When it comes to alcohol, tolerance plays a key role in how fast or slow you become intoxicated. If you rarely drink, for example, tossing back three shots of whiskey would leave you inebriated. If, on the other hand, you are an alcoholic, those same three shots probably wouldn’t have a huge impact...unless your're HIV positive.
New research shows that the use of alcohol – particularly among HIV-positive men – is a risky proposition.
Because consuming too much alcohol can weaken the immune system, the U.S. Department of Veterans Affairs notes that it poses dangerous consequences including experiencing severe side effects from HIV medications or fighting off HIV-related infections. And since drinking damages the liver, it can impair this organ’s ability to remove the waste products of any HIV medications.
It has also been reported that some surprising findings which show that HIV-positive men are more sensitive to alcohol in general. The study out of Yale University – published in last month’s issue of the journal AIDS and Behavior – collected data on alcohol consumption from 2,600 men who were participating in an Aging Veterans Cohort study.
The researchers found that those with detectable HIV needed a quarter less of a drink on average to “feel a buzz or a high” from alcohol than those who had suppressed HIV or were infected. Lead author Dr. Amy C. Justice, a professor in medicine and public health at Yale, acknowledged that the reason for this difference was not yet clear. However, she did suggest that “once people have HIV, alcohol makes it less likely that they will take their antiretroviral medications.”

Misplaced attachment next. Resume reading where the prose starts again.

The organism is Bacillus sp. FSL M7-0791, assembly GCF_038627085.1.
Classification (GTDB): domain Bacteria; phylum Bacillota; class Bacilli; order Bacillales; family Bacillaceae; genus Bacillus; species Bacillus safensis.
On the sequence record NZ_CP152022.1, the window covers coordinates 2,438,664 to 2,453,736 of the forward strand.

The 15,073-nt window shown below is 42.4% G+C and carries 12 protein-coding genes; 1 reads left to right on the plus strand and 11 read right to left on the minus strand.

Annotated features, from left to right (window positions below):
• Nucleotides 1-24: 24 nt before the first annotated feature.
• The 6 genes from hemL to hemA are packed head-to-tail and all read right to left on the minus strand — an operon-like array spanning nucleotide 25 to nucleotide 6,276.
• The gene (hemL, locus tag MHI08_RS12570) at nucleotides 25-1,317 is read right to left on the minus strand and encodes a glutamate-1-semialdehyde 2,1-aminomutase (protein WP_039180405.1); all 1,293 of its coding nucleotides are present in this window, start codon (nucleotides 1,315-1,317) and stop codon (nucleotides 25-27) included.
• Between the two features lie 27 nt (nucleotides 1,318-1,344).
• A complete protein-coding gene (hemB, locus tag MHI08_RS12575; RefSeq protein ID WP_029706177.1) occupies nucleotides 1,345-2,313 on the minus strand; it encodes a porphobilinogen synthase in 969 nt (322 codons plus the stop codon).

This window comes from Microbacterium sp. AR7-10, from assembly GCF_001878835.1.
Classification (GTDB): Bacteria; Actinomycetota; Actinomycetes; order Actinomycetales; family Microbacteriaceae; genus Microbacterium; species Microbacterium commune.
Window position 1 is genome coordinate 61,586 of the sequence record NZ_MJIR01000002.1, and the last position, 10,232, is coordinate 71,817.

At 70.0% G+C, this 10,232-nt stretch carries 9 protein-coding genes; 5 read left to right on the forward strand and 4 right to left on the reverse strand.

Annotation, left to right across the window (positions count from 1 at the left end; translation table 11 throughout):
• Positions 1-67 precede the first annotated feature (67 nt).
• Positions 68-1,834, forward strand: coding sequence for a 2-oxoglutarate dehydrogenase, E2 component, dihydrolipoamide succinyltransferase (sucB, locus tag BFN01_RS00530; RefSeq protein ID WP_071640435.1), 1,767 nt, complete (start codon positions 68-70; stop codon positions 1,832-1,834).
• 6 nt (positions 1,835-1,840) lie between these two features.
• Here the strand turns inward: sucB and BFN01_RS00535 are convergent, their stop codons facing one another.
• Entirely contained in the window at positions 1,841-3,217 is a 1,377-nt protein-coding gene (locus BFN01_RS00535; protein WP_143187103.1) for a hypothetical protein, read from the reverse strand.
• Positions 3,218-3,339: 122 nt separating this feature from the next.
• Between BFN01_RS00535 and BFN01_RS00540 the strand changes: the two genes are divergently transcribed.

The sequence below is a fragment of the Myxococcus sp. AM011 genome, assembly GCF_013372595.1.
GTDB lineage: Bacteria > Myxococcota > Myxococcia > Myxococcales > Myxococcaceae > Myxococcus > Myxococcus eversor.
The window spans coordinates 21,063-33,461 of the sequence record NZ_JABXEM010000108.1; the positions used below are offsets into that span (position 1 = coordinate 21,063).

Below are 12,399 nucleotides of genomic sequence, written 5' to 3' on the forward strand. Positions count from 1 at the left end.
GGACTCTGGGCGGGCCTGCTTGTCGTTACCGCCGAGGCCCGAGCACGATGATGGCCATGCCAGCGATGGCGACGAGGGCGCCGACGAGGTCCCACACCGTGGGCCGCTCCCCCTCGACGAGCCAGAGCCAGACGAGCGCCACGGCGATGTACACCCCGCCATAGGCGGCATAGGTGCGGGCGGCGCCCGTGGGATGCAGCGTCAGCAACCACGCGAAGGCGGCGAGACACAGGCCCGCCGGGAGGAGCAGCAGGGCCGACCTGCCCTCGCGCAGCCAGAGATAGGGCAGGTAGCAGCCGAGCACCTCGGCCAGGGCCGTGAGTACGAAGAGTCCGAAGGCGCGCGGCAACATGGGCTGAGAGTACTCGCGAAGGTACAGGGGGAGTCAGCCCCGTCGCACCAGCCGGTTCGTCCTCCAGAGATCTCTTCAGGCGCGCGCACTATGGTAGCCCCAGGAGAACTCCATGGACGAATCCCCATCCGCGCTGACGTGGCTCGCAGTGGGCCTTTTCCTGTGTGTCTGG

Factoring in Drug Use
Similar dangers also apply to HIV-positive men who abuse certain recreational drugs.
A March 2014 study from the University of California - San Diego showed that crystal meth users showed more rapid progressions to AIDS and greater risks of cognitive impairment, but were not able to explain the link. They also noted that marijuana and cocaine use did not contribute to the risk of rapid HIV progression or cognitive impairment.
Although an occasional drink won’t make you noticeably sicker, using alcohol as an escape can prove dangerous to both your physical and mental health. Think about what consequences you’re willing to accept before using alcohol. If you’re looking to cut back on your drinking or quit entirely, talk with your doctor about available resources and treatment options in your community.
HIV does not have to be a death sentence. Many people who are diagnosed with this disease go on to lead long and productive lives. Give yourself the best possible chance at that outcome by avoiding alcohol and staying healthy.
Additional Reading:Pass Out Pages: Twitter Trend Glorifies Binge Drinking
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